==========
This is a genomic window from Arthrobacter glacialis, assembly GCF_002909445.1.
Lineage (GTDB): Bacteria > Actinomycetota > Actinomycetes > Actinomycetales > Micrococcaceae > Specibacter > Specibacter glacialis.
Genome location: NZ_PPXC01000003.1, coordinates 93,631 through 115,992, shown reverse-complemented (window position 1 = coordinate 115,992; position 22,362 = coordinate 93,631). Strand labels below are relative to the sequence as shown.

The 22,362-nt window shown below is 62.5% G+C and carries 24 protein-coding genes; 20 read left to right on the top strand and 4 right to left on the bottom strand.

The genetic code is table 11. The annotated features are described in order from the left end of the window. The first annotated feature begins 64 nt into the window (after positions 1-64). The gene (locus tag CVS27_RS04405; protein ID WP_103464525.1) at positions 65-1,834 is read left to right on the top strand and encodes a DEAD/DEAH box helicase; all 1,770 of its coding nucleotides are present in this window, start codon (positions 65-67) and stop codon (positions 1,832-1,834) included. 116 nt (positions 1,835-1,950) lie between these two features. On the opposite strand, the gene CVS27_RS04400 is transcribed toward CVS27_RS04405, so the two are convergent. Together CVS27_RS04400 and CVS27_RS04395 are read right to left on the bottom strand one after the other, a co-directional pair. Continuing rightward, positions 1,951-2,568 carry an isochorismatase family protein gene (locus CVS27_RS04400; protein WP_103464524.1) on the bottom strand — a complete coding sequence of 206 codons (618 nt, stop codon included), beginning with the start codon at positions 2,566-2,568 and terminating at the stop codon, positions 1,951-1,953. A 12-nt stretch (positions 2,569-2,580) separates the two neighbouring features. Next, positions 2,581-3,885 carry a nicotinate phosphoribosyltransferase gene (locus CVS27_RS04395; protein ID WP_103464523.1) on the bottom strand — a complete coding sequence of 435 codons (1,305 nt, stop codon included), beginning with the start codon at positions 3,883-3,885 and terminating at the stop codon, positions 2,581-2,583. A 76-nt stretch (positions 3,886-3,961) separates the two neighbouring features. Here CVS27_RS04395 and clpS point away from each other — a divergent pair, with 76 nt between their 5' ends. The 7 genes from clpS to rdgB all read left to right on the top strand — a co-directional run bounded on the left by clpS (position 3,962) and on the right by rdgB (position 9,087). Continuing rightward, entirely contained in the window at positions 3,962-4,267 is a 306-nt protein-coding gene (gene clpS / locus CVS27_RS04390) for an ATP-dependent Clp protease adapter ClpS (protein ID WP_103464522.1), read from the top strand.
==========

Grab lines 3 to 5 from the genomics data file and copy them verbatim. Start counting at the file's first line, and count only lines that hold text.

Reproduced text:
Genome location: NZ_PPXC01000003.1, coordinates 93,631 through 115,992, shown reverse-complemented (window position 1 = coordinate 115,992; position 22,362 = coordinate 93,631). Strand labels below are relative to the sequence as shown.

The 22,362-nt window shown below is 62.5% G+C and carries 24 protein-coding genes; 20 read left to right on the top strand and 4 right to left on the bottom strand.

The genetic code is table 11. The annotated features are described in order from the left end of the window. The first annotated feature begins 64 nt into the window (after positions 1-64). The gene (locus tag CVS27_RS04405; protein ID WP_103464525.1) at positions 65-1,834 is read left to right on the top strand and encodes a DEAD/DEAH box helicase; all 1,770 of its coding nucleotides are present in this window, start codon (positions 65-67) and stop codon (positions 1,832-1,834) included. 116 nt (positions 1,835-1,950) lie between these two features. On the opposite strand, the gene CVS27_RS04400 is transcribed toward CVS27_RS04405, so the two are convergent. Together CVS27_RS04400 and CVS27_RS04395 are read right to left on the bottom strand one after the other, a co-directional pair. Continuing rightward, positions 1,951-2,568 carry an isochorismatase family protein gene (locus CVS27_RS04400; protein WP_103464524.1) on the bottom strand — a complete coding sequence of 206 codons (618 nt, stop codon included), beginning with the start codon at positions 2,566-2,568 and terminating at the stop codon, positions 1,951-1,953. A 12-nt stretch (positions 2,569-2,580) separates the two neighbouring features. Next, positions 2,581-3,885 carry a nicotinate phosphoribosyltransferase gene (locus CVS27_RS04395; protein ID WP_103464523.1) on the bottom strand — a complete coding sequence of 435 codons (1,305 nt, stop codon included), beginning with the start codon at positions 3,883-3,885 and terminating at the stop codon, positions 2,581-2,583. A 76-nt stretch (positions 3,886-3,961) separates the two neighbouring features. Here CVS27_RS04395 and clpS point away from each other — a divergent pair, with 76 nt between their 5' ends. The 7 genes from clpS to rdgB all read left to right on the top strand — a co-directional run bounded on the left by clpS (position 3,962) and on the right by rdgB (position 9,087). Continuing rightward, entirely contained in the window at positions 3,962-4,267 is a 306-nt protein-coding gene (gene clpS / locus CVS27_RS04390) for an ATP-dependent Clp protease adapter ClpS (protein ID WP_103464522.1), read from the top strand.